Sooner or later your plant’s original potting mix will be exhausted, so your plant will need repotting. Changes are that the plant will have grown, too, so the plant will need repotting into a slightly larger pot.
When to Repot
Most plants need repotting when their roots are curling around the edge of the potting mix; carefully remove the root ball to check. When repotting, choose a pot that’s only slightly larger than the previous one – an extra 2in (5cm) in diameter is about right. A much larger pot will house too much mix and get waterlogged. Most plants are happy in multipurpose or potted plant mix, but some, such as orchid and cacti, need a specialized mix. Do not use garden soil. The best time to repot is spring or summer. Some plants can look a little unhappy shortly after repotting, but they should recover – just continue to care for them as normal.
Plants in smaller pots: Repot smaller plants into a new, larger pot, with fresh potting mix.
Plants in large pots: It can be hard to take large, mature plants out of their containers, so “top dress” them instead. Remove the top 2-3in (5-8cm) of potting mix with a small trowel or spoon (take care not to damage roots) and replace it with fresh mix.
How to Repot
Follow the steps to repot your plant correctly. You will need a new pot and fresh potting mix.
- Water your plant the day before you repot it. It will be easier to remove and less likely to be “shocked” by repotting.
- Add fresh potting mix to the base of the new, slightly larger pot.
- Holding your plant upside down around the base of the stems, tap it out of its pot.
- Set your plant in the new plant. Leave space between the surface of the potting mix and the top of the pot.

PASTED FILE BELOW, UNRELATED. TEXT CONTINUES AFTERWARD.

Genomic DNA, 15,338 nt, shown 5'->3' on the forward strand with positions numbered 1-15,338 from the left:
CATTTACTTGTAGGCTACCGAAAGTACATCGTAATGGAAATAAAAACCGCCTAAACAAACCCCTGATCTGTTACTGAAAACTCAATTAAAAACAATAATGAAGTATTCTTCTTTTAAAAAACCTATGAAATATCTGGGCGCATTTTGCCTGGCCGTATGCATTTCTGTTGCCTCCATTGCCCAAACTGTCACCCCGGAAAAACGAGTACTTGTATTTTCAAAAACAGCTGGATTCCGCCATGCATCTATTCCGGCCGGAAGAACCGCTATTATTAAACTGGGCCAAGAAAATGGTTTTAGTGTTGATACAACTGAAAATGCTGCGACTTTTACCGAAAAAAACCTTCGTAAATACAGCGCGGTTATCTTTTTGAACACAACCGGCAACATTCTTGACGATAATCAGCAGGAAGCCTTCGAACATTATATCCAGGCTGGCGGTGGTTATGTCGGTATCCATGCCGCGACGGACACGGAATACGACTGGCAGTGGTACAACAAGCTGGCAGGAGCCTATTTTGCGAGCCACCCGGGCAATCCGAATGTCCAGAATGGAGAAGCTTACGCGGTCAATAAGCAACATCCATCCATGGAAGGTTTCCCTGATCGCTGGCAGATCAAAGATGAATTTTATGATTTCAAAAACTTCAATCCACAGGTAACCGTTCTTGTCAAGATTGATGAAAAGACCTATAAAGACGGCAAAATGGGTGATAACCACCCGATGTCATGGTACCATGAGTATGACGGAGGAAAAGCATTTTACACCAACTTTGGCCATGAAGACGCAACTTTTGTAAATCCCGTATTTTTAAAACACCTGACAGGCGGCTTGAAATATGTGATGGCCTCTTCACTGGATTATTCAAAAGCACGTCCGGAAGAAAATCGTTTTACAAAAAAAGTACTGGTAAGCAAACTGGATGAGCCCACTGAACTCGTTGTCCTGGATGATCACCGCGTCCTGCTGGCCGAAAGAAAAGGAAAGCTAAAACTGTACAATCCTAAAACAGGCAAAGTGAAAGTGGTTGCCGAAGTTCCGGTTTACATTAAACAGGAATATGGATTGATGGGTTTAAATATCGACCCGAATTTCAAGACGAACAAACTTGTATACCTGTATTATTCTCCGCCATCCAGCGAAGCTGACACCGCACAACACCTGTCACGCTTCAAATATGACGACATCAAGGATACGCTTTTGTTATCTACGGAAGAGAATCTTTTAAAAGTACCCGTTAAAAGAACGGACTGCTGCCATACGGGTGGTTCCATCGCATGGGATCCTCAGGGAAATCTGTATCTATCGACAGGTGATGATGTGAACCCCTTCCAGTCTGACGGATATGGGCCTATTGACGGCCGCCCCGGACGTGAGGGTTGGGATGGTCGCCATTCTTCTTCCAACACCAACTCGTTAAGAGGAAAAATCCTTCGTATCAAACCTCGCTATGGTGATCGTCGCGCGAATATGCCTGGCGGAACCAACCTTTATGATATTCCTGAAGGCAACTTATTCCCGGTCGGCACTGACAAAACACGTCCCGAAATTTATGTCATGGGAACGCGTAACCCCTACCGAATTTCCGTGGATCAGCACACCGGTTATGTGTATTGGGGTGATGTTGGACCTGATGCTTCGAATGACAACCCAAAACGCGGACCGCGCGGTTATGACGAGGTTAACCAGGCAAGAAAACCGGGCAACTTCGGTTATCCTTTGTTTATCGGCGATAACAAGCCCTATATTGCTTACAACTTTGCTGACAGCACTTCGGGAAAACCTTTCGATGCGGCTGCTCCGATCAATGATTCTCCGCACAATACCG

- Add potting mix around ball, firming it in gently.
- Water your plant, allowing any excess to drain away.
After repotting your plant, continue to care for it as normal.
Our latest creation is flower box. We are preparing right now full collection but as a preview can introduce unexpected flower box.
We believe that happy family means happy parents and happy children with individualized gifts. That's why we created gift crates combined beautiful Hazel Village toys and lovely wine.
This year we decided to think about holidays earlier than always and we are getting ready to introduce few gift items on our site.
One of the items would be marvelous Hazel Village toys. Being parents, we at Alaric Flower Design really love and appreciate these organic stuffed animals with unique design and beautifully made clothes and really would like to recommend for your children.
Same as our flowers we will be able to deliver them same day.
Stay tuned for more updates.
We found this amazing article from CNN Living and wanted to share it with you
We love fall.... we love everything about it : the smell, the sound, the color.... our favorite flowers for the upcoming fall are:
and all sorts of fruits and vegetables....
Even frost-tolerant olive varieties can't survive extended periods below 20F or -7C. Bring your olive tree inside to a cool room near a south- or west-facing window and ensure good drainage. Allow to dry out between watering. Light pruning encourages fresh, new growth.
Your citrus tree should be planted in a pot with good drainage and plenty of room for growth. Grow citrus in full sun outdoors and in a bright, sunny window in a cool room indoors during winter. Keep the soil evenly moist and fertilize regularly in warmer months. Use fertilizers that have high nitrogen content. Citrus trees require lots of light - supplemental lighting may be required indoors.
Nepenthes are tropical pitcher plants that need very different growing conditions that other carnivorous plants. They should be planted in well-draining potting mix that is not too high in nutrients, and most need at least four hours of bright sunlight per day.
"Highland" Nepenthes tolerate the temperatures and humidity levels typical of most homes, but are healthier with lower evening temperatures (45-65 F or 7-18 C).
"Lowland" species often require higher humidity and evening temperatures (70F or 21 C and up). But great choices for home growers are hybrid Nepenthes that grow vigorously in typical household temperatures.
South-facing windows provide the highest levels of lights. This strong, direct light lasts most of the day and may be too intense for foliage plants, but it great for flowering plants and succulents. In northern latitudes, the light intensity in south-facing windows can increase during winter months as the sun's trajectory remains closer to the horizon.